NCAA Division I Sports
NCAA Division I Sports
Wisconsin likes a slow-tempo game, and Marquette loves to run. So it stood to reason that a game played in the 50s and 60s would go the Badgers’ way.
But Wisconsin couldn’t stop Jerel McNeal, who scored 19 of his 26 points in the second half to power Marquette to a 61-58 comeback victory over its in-state rival Saturday night.
“We showed everybody on a very big stage that when we play the right way, when we’re play together, we can be a very good team,” McNeal said.
McNeal might have been talking teamwork afterward, but the Golden Eagles probably wouldn’t have been celebrating their second straight victory over the Badgers without his effort.
With Marquette (7-1) trailing early in the second half, McNeal led a 12-5 run to tie the game at 46. Soon after, McNeal hit a go-ahead 3-pointer with 5:26 left.
“They do that to teams,” Wisconsin’s Joe Krabbenhoft said. “And the last five minutes, they did it to us.”
And it wasn’t like McNeal had it easy. Krabbenhoft said the Badgers (6-2) did everything they could to stop him, pulling defensive switches and constantly getting a hand in his face.
“He was making tough shots,” Krabbenhoft said.
Meanwhile, Badgers coach Bo Ryan noted that his team had a late stretch of two points over nine possessions.
“That hurts,” Ryan said.
Despite Wisconsin’s interior size advantage, the Golden Eagles outrebounded the Badgers 21-14 in the second half.
“They attacked the glass as hard as I’ve seen anybody attack the glass, and we’ve got to match that,” Krabbenhoft said.
After taking the lead on McNeal’s 3-pointer, the Golden Eagles managed to hold on despite their shaky free-throw shooting down the stretch and another round of late scoring from Wisconsin guard Trevon Hughes.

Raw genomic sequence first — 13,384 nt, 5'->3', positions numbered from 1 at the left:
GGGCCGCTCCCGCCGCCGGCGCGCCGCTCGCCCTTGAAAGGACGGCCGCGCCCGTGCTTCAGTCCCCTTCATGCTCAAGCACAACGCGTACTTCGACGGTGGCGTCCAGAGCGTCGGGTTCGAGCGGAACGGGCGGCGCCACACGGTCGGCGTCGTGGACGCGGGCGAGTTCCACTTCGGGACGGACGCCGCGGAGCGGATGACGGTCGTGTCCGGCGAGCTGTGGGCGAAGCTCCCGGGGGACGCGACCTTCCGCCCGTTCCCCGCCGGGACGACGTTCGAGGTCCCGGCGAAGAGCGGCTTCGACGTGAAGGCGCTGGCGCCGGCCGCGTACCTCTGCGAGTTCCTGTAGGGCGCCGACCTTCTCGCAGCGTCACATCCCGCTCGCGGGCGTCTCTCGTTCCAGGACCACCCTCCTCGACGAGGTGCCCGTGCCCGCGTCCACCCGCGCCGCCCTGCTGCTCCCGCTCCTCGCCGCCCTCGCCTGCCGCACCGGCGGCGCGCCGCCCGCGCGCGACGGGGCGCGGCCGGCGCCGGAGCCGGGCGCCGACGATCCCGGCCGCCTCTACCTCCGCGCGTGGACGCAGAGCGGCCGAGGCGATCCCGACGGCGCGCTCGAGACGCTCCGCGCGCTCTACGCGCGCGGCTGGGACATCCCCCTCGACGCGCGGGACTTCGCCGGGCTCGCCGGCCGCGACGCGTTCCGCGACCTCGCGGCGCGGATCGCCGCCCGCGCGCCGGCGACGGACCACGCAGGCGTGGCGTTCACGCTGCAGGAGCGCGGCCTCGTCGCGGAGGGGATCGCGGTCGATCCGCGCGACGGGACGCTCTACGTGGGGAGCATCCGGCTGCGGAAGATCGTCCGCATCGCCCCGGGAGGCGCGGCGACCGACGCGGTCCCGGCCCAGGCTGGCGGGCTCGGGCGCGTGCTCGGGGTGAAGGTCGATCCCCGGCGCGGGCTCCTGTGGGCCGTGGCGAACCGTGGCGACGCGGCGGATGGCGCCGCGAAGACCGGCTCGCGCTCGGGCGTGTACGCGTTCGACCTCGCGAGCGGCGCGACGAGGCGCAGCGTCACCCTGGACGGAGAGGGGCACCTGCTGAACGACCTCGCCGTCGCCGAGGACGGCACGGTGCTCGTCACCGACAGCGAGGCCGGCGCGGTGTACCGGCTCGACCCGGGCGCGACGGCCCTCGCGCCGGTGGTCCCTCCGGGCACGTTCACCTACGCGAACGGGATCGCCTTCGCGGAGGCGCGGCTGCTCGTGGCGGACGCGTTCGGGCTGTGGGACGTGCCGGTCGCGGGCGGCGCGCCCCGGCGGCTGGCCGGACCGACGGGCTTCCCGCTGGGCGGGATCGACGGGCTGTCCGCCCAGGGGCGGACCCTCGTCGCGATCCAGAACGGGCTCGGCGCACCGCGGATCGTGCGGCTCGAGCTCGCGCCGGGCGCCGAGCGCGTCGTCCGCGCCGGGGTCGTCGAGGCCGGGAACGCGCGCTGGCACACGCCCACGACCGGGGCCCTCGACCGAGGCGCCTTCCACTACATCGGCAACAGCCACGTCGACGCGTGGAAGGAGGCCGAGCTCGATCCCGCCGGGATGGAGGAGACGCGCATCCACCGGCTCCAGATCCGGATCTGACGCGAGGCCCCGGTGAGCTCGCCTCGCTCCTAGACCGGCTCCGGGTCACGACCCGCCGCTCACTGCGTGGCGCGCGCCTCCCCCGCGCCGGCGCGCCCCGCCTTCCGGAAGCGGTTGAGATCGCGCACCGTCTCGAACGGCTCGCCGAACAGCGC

Hughes scored 14 points to lead the Badgers, who came into Saturday’s game unranked after a recent lopsided loss to Connecticut. But Wisconsin had momentum after beating Virginia Tech on Hughes’ last-second layup Monday night.
Hughes’ 3-pointer cut Marquette’s lead to 58-54 with 1:20 left in the game. An errant Marquette pass then dribbled out of bounds to Wisconsin, but Krabbenhoft stepped on the baseline on the other end to give the ball back to Marquette.
“If a guy has a foot a half a size smaller, who knows?,” Ryan said. “At least we get a shot.”
But Marquette’s free-throw woes assured that the adventure wasn’t over.
Lazar Hayward hit one of his two free throws, then Hughes hit a layup to cut the lead to 59-56 with 25.9 seconds left. Maurice Acker and Hayward each hit only one of their two free-throw attempts in the final 22 seconds, but the Golden Eagles held on to win.
The Badgers, who average just over 22 free-throw attempts per game, shot only 13 to Marquette’s 23 on Saturday. But Marquette didn’t capitalize on its advantage, shooting 60.9 percent from the line for the game.
Marquette trailed 33-27 at the half. But with Hughes in foul trouble and sitting out early in the second half, the Golden Eagles went on a 12-5 run to tie the game at 46 with just over 10 minutes left in the game—with all 12 points coming from McNeal, who scored a total of 14 points in a row for Marquette.
McNeal later hit a 3-pointer to put Marquette ahead 52-49—the Golden Eagles’ first lead since the 13:48 mark of the first half.
Hayward then scored on a putback, and Ryan called a timeout. Moments later, Hughes lost the ball and Marquette called a timeout in the scrum—and Hughes fouled McNeal on the other end, allowing the Golden Eagles to extend their lead to 56-49.
Marcus Landry then hit a layup at the 2:18 mark, breaking a six-minute scoreless streak for the Badgers. But despite two more clutch shots from Hughes, the Badgers didn’t have another Virginia Tech-style comeback in them.